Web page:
Britain and Europe Are Talking Past Each Other to the Bitter End
(Bloomberg) -- British Prime Minister Theresa May turned up at this week’s summit in the Austrian city of Salzburg expecting European Union leaders to be kind to her.
Since the prospects for an orderly Brexit deal will decline dramatically if May is toppled by her party’s pro-Brexit hardliners, EU diplomats had briefed ahead of time that they were keen to do their bit for “Operation Save Theresa.”
British officials were a bit put out therefore, when European Commission President Jean-Claude Juncker said a Brexit deal was “far away,” Irish Prime Minister Leo Varadkar saw no progress since March, and EU President Donald Tusk said her plans need to be “re-worked.”
The British may be famous for their insistence on understatement but on this occasion May’s team was expecting something a little more positive, according to people familiar with their reaction.
The straight-talking Europeans were also somewhat puzzled though.
“That was us being nice,” said one EU official. “We didn’t say her plan was dead.”
Diplomat in Shorts
The cultural divide between the casual, often monolingual British, and their formal, polyglot counterparts has plagued negotiations from the outset, when a U.K. diplomat turned up on a hot summer’s day to meet his smartly dressed counterpart in a pair of shorts.
The U.K.’s ability to bridge that divide was compromised when its ambassador to the EU, Ivan Rogers -- one official who did get Europe -- quit after falling out with May’s top advisers over his gloomy outlook. EU diplomats say that was the turning point, because they lost the only person they could really communicate with.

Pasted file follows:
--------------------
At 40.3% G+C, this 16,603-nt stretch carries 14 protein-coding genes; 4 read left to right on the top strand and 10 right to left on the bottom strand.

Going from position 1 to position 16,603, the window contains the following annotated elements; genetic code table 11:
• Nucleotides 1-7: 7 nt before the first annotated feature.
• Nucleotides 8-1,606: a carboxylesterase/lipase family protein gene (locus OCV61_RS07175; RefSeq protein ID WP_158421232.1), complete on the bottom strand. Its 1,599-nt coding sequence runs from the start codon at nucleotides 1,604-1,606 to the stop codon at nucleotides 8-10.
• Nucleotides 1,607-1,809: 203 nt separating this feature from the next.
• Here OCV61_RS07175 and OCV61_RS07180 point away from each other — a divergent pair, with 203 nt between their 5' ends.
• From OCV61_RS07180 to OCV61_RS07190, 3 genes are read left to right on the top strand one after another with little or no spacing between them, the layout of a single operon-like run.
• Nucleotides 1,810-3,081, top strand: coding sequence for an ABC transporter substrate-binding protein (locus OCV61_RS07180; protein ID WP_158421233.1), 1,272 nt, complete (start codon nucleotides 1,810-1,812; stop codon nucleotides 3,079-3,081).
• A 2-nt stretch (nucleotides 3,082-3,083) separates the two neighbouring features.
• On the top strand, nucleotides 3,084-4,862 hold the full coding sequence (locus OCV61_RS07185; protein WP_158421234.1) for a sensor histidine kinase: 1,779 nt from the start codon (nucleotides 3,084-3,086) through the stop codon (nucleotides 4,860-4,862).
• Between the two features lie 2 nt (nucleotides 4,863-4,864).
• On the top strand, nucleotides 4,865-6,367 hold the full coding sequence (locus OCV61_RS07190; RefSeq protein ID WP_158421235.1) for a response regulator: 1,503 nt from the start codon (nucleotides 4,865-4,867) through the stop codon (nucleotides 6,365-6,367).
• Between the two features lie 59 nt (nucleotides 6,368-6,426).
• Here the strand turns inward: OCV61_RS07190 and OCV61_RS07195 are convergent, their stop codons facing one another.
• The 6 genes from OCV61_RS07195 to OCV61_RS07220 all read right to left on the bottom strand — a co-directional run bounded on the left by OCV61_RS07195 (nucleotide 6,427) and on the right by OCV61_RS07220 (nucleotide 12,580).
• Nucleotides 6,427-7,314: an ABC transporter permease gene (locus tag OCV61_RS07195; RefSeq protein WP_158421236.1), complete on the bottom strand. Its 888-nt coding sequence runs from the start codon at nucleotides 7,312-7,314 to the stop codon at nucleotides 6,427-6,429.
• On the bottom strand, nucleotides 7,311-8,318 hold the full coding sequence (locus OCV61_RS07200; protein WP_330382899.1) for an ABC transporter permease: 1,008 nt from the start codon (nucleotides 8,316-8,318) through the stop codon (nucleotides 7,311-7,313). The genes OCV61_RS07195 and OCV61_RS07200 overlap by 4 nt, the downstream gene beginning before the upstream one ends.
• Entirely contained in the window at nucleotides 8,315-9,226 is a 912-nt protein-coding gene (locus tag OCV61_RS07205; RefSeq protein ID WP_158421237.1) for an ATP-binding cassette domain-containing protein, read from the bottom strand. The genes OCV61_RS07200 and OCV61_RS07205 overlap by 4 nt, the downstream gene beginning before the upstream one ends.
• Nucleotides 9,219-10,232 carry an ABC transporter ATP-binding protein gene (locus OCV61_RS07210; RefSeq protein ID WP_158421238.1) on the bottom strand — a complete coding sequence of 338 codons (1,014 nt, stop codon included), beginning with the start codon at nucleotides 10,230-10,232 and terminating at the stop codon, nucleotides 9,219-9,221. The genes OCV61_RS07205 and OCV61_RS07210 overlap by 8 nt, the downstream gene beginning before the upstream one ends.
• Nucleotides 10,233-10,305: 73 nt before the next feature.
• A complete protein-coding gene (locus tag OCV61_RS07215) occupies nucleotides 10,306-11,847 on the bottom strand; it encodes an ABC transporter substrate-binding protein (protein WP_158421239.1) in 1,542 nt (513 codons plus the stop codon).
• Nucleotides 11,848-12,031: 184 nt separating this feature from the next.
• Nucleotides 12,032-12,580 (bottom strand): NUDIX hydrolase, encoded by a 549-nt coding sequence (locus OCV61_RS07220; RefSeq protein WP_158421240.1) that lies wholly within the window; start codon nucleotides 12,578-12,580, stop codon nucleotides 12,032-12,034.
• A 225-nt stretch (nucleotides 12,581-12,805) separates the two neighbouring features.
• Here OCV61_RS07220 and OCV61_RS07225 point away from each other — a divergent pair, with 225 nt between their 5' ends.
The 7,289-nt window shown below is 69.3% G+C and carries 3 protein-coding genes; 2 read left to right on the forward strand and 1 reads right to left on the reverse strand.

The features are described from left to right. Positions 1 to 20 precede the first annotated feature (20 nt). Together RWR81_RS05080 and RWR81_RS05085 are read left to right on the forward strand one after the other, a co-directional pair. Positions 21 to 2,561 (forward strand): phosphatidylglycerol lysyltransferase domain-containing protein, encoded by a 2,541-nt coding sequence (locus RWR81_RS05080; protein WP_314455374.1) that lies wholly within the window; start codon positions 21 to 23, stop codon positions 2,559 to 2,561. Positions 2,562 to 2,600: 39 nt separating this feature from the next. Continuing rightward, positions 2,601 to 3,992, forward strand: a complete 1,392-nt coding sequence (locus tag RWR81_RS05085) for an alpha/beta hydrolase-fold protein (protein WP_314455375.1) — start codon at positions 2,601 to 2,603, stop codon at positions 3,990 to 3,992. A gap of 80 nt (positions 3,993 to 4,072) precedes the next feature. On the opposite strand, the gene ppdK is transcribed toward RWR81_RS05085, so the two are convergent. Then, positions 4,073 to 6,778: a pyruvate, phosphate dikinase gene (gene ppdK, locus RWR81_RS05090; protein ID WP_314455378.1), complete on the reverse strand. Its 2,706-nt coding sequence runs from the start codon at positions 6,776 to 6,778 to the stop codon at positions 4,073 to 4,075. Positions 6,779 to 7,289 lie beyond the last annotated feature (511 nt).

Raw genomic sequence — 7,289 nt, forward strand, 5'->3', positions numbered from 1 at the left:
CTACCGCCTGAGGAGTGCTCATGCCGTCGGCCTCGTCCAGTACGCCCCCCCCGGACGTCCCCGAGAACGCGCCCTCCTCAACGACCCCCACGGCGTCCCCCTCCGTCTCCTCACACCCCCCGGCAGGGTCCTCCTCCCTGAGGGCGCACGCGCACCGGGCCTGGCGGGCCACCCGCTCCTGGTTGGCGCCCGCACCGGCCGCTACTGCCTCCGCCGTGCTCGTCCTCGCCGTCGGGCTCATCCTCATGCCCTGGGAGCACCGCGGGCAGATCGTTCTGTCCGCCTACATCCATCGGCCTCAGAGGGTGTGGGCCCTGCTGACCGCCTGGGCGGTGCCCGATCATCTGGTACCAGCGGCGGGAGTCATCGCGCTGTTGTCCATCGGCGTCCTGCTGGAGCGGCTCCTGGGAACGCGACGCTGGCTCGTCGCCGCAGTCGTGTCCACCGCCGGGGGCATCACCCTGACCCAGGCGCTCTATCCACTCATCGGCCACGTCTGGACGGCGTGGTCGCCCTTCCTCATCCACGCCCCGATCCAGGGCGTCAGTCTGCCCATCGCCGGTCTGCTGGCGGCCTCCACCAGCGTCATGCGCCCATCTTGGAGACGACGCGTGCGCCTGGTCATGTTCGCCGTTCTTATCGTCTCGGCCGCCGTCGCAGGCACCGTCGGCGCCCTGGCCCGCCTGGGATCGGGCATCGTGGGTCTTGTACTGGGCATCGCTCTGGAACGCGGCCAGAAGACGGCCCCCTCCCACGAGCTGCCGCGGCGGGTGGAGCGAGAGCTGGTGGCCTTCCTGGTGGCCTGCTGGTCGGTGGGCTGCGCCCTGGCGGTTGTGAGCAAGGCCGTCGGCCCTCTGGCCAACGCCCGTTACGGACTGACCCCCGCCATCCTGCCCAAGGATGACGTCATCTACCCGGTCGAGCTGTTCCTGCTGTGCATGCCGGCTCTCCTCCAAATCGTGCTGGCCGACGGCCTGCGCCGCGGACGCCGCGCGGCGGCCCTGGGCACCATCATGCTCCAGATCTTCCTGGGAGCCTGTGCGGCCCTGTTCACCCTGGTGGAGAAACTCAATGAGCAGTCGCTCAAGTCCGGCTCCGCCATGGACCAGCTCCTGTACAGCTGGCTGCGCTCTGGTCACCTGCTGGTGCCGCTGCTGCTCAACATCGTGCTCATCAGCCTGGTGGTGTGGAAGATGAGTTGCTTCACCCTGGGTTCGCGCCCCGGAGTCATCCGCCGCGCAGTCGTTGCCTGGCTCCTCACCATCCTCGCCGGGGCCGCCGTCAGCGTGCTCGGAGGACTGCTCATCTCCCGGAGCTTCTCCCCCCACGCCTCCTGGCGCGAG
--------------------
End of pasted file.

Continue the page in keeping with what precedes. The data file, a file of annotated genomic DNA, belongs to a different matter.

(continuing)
Instead of focusing on Tusk’s language about the Brexit plan needing an overhaul, the U.K. should be happy that he’d suggested there had been a “positive evolution” in British thinking, the EU official said.
What’s the Problem?
May’s own message fell flat later on Wednesday night when she appealed to her fellow leaders to help her break the deadlock over the Irish border.
“The onus is now on all of us,” she said.
Her 27 counterparts were disappointed that there was nothing they hadn’t heard before, according to three EU officials. One leader with a key role in the discussions said he still didn’t really understand why the European plan was a problem for May.
“It’s just some random checks of bar codes in company storage rooms,” he said.
For the British, those checks would mean their country is being split in two.
And so the cycle goes on.
The British blame the EU for being intransigent and obsessed by rules and laugh at how Barnier can boil any issue down to a color-coded spreadsheet or a powerpoint. The Europeans accuse the U.K. contingent of skipping over details and improvising.
As the misunderstandings pile up, the frustration grows on both sides.
“Sometimes Theresa May and her staff, and also our side, will sometimes use tough communication,” Tusk told reporters at the end of the summit. “We shouldn’t hide this obvious truth that we are in the middle of really difficult negotiations, it means it’s also a tough game.”
©2018 Bloomberg L.P.